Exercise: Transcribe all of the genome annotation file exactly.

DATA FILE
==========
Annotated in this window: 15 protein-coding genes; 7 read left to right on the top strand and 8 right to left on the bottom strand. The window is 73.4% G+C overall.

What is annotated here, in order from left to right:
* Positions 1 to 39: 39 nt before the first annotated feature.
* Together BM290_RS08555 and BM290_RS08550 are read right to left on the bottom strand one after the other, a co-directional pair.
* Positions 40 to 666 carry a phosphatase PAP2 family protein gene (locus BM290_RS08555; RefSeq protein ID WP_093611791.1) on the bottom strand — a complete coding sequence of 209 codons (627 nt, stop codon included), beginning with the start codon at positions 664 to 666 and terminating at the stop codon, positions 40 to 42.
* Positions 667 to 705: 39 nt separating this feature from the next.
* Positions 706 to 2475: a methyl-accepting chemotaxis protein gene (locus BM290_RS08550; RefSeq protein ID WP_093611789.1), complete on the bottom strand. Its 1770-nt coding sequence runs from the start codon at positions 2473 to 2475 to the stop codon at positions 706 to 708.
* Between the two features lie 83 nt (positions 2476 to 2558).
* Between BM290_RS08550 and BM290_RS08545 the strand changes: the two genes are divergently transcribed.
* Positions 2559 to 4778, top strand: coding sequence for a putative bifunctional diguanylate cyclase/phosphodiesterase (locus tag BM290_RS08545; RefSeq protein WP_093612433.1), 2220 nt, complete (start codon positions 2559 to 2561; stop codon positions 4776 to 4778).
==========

Annotated in this window: 15 protein-coding genes; 7 read left to right on the top strand and 8 right to left on the bottom strand. The window is 73.4% G+C overall.

What is annotated here, in order from left to right:
* Positions 1 to 39: 39 nt before the first annotated feature.
* Together BM290_RS08555 and BM290_RS08550 are read right to left on the bottom strand one after the other, a co-directional pair.
* Positions 40 to 666 carry a phosphatase PAP2 family protein gene (locus BM290_RS08555; RefSeq protein ID WP_093611791.1) on the bottom strand — a complete coding sequence of 209 codons (627 nt, stop codon included), beginning with the start codon at positions 664 to 666 and terminating at the stop codon, positions 40 to 42.
* Positions 667 to 705: 39 nt separating this feature from the next.
* Positions 706 to 2475: a methyl-accepting chemotaxis protein gene (locus BM290_RS08550; RefSeq protein ID WP_093611789.1), complete on the bottom strand. Its 1770-nt coding sequence runs from the start codon at positions 2473 to 2475 to the stop codon at positions 706 to 708.
* Between the two features lie 83 nt (positions 2476 to 2558).
* Between BM290_RS08550 and BM290_RS08545 the strand changes: the two genes are divergently transcribed.
* Positions 2559 to 4778, top strand: coding sequence for a putative bifunctional diguanylate cyclase/phosphodiesterase (locus tag BM290_RS08545; RefSeq protein WP_093612433.1), 2220 nt, complete (start codon positions 2559 to 2561; stop codon positions 4776 to 4778).